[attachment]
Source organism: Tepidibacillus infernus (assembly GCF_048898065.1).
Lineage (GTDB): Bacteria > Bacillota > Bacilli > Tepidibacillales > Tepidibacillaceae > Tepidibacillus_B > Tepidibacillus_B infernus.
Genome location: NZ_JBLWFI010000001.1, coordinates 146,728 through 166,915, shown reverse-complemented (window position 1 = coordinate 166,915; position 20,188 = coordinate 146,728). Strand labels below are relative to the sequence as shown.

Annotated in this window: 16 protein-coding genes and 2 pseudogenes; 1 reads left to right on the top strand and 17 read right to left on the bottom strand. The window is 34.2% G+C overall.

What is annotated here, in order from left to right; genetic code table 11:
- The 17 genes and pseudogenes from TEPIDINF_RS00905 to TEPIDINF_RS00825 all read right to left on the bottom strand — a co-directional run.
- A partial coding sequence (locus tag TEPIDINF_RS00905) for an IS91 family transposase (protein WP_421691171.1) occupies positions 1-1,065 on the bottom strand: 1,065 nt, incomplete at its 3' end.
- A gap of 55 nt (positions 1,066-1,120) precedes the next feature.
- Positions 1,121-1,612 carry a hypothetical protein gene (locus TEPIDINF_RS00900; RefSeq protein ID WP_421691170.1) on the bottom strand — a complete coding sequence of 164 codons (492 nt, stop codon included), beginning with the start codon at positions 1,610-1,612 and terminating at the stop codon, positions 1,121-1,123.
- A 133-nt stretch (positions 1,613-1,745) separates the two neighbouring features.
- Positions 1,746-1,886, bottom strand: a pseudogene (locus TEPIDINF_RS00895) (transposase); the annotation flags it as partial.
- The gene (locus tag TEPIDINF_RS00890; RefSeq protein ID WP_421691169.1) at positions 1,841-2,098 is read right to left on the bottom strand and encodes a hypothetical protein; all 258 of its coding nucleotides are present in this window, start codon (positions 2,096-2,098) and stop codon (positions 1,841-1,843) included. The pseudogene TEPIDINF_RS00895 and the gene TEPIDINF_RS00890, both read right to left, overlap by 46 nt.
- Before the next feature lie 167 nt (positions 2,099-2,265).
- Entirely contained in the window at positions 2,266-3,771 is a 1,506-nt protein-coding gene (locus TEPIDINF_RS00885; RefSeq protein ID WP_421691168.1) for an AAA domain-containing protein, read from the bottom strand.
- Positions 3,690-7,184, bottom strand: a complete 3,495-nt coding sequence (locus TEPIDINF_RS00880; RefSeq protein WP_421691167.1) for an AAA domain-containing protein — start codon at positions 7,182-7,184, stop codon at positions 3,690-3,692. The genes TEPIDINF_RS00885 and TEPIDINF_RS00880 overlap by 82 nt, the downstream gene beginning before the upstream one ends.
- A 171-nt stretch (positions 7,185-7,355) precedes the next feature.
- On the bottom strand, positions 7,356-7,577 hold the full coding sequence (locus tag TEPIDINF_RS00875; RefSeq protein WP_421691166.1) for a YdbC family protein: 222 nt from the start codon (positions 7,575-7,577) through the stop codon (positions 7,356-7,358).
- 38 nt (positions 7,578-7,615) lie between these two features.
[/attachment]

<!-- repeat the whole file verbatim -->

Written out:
Source organism: Tepidibacillus infernus (assembly GCF_048898065.1).
Lineage (GTDB): Bacteria > Bacillota > Bacilli > Tepidibacillales > Tepidibacillaceae > Tepidibacillus_B > Tepidibacillus_B infernus.
Genome location: NZ_JBLWFI010000001.1, coordinates 146,728 through 166,915, shown reverse-complemented (window position 1 = coordinate 166,915; position 20,188 = coordinate 146,728). Strand labels below are relative to the sequence as shown.

Annotated in this window: 16 protein-coding genes and 2 pseudogenes; 1 reads left to right on the top strand and 17 read right to left on the bottom strand. The window is 34.2% G+C overall.

What is annotated here, in order from left to right; genetic code table 11:
- The 17 genes and pseudogenes from TEPIDINF_RS00905 to TEPIDINF_RS00825 all read right to left on the bottom strand — a co-directional run.
- A partial coding sequence (locus tag TEPIDINF_RS00905) for an IS91 family transposase (protein WP_421691171.1) occupies positions 1-1,065 on the bottom strand: 1,065 nt, incomplete at its 3' end.
- A gap of 55 nt (positions 1,066-1,120) precedes the next feature.
- Positions 1,121-1,612 carry a hypothetical protein gene (locus TEPIDINF_RS00900; RefSeq protein ID WP_421691170.1) on the bottom strand — a complete coding sequence of 164 codons (492 nt, stop codon included), beginning with the start codon at positions 1,610-1,612 and terminating at the stop codon, positions 1,121-1,123.
- A 133-nt stretch (positions 1,613-1,745) separates the two neighbouring features.
- Positions 1,746-1,886, bottom strand: a pseudogene (locus TEPIDINF_RS00895) (transposase); the annotation flags it as partial.
- The gene (locus tag TEPIDINF_RS00890; RefSeq protein ID WP_421691169.1) at positions 1,841-2,098 is read right to left on the bottom strand and encodes a hypothetical protein; all 258 of its coding nucleotides are present in this window, start codon (positions 2,096-2,098) and stop codon (positions 1,841-1,843) included. The pseudogene TEPIDINF_RS00895 and the gene TEPIDINF_RS00890, both read right to left, overlap by 46 nt.
- Before the next feature lie 167 nt (positions 2,099-2,265).
- Entirely contained in the window at positions 2,266-3,771 is a 1,506-nt protein-coding gene (locus TEPIDINF_RS00885; RefSeq protein ID WP_421691168.1) for an AAA domain-containing protein, read from the bottom strand.
- Positions 3,690-7,184, bottom strand: a complete 3,495-nt coding sequence (locus TEPIDINF_RS00880; RefSeq protein WP_421691167.1) for an AAA domain-containing protein — start codon at positions 7,182-7,184, stop codon at positions 3,690-3,692. The genes TEPIDINF_RS00885 and TEPIDINF_RS00880 overlap by 82 nt, the downstream gene beginning before the upstream one ends.
- A 171-nt stretch (positions 7,185-7,355) precedes the next feature.
- On the bottom strand, positions 7,356-7,577 hold the full coding sequence (locus tag TEPIDINF_RS00875; RefSeq protein WP_421691166.1) for a YdbC family protein: 222 nt from the start codon (positions 7,575-7,577) through the stop codon (positions 7,356-7,358).
- 38 nt (positions 7,578-7,615) lie between these two features.